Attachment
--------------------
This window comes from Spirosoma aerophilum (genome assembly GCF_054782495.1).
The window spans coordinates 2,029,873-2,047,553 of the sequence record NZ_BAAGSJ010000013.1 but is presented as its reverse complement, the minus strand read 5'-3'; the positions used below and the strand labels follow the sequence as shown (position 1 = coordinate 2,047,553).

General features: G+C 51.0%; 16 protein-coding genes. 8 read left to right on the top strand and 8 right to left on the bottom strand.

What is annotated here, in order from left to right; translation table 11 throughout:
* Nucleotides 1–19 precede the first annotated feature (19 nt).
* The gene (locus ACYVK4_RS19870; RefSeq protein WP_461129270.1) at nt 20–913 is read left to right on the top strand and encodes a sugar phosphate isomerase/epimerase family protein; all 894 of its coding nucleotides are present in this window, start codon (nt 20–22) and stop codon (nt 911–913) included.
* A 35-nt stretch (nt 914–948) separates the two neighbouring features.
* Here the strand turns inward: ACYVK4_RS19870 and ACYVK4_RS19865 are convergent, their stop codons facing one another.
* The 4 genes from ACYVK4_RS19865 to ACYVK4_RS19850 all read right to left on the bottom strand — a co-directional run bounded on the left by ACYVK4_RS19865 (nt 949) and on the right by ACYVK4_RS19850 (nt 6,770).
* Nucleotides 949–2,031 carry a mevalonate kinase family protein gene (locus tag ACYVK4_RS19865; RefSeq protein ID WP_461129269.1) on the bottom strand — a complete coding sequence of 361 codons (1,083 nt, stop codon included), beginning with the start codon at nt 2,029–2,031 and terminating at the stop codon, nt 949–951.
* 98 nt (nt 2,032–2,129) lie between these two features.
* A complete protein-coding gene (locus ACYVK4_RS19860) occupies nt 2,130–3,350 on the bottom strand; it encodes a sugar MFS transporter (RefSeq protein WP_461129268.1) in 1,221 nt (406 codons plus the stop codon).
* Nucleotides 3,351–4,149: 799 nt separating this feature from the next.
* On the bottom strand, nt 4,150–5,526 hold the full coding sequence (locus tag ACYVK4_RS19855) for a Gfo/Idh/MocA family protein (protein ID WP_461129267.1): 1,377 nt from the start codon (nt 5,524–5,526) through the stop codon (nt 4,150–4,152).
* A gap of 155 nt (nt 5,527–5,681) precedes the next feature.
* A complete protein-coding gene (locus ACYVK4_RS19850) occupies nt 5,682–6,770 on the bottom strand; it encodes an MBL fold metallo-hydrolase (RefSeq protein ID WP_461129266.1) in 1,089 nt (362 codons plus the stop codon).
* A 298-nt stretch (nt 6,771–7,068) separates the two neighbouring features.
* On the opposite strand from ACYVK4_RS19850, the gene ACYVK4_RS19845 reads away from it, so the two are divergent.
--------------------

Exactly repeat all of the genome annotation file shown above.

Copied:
This window comes from Spirosoma aerophilum (genome assembly GCF_054782495.1).
The window spans coordinates 2,029,873-2,047,553 of the sequence record NZ_BAAGSJ010000013.1 but is presented as its reverse complement, the minus strand read 5'-3'; the positions used below and the strand labels follow the sequence as shown (position 1 = coordinate 2,047,553).

General features: G+C 51.0%; 16 protein-coding genes. 8 read left to right on the top strand and 8 right to left on the bottom strand.

What is annotated here, in order from left to right; translation table 11 throughout:
* Nucleotides 1–19 precede the first annotated feature (19 nt).
* The gene (locus ACYVK4_RS19870; RefSeq protein WP_461129270.1) at nt 20–913 is read left to right on the top strand and encodes a sugar phosphate isomerase/epimerase family protein; all 894 of its coding nucleotides are present in this window, start codon (nt 20–22) and stop codon (nt 911–913) included.
* A 35-nt stretch (nt 914–948) separates the two neighbouring features.
* Here the strand turns inward: ACYVK4_RS19870 and ACYVK4_RS19865 are convergent, their stop codons facing one another.
* The 4 genes from ACYVK4_RS19865 to ACYVK4_RS19850 all read right to left on the bottom strand — a co-directional run bounded on the left by ACYVK4_RS19865 (nt 949) and on the right by ACYVK4_RS19850 (nt 6,770).
* Nucleotides 949–2,031 carry a mevalonate kinase family protein gene (locus tag ACYVK4_RS19865; RefSeq protein ID WP_461129269.1) on the bottom strand — a complete coding sequence of 361 codons (1,083 nt, stop codon included), beginning with the start codon at nt 2,029–2,031 and terminating at the stop codon, nt 949–951.
* 98 nt (nt 2,032–2,129) lie between these two features.
* A complete protein-coding gene (locus ACYVK4_RS19860) occupies nt 2,130–3,350 on the bottom strand; it encodes a sugar MFS transporter (RefSeq protein WP_461129268.1) in 1,221 nt (406 codons plus the stop codon).
* Nucleotides 3,351–4,149: 799 nt separating this feature from the next.
* On the bottom strand, nt 4,150–5,526 hold the full coding sequence (locus tag ACYVK4_RS19855) for a Gfo/Idh/MocA family protein (protein ID WP_461129267.1): 1,377 nt from the start codon (nt 5,524–5,526) through the stop codon (nt 4,150–4,152).
* A gap of 155 nt (nt 5,527–5,681) precedes the next feature.
* A complete protein-coding gene (locus ACYVK4_RS19850) occupies nt 5,682–6,770 on the bottom strand; it encodes an MBL fold metallo-hydrolase (RefSeq protein ID WP_461129266.1) in 1,089 nt (362 codons plus the stop codon).
* A 298-nt stretch (nt 6,771–7,068) separates the two neighbouring features.
* On the opposite strand from ACYVK4_RS19850, the gene ACYVK4_RS19845 reads away from it, so the two are divergent.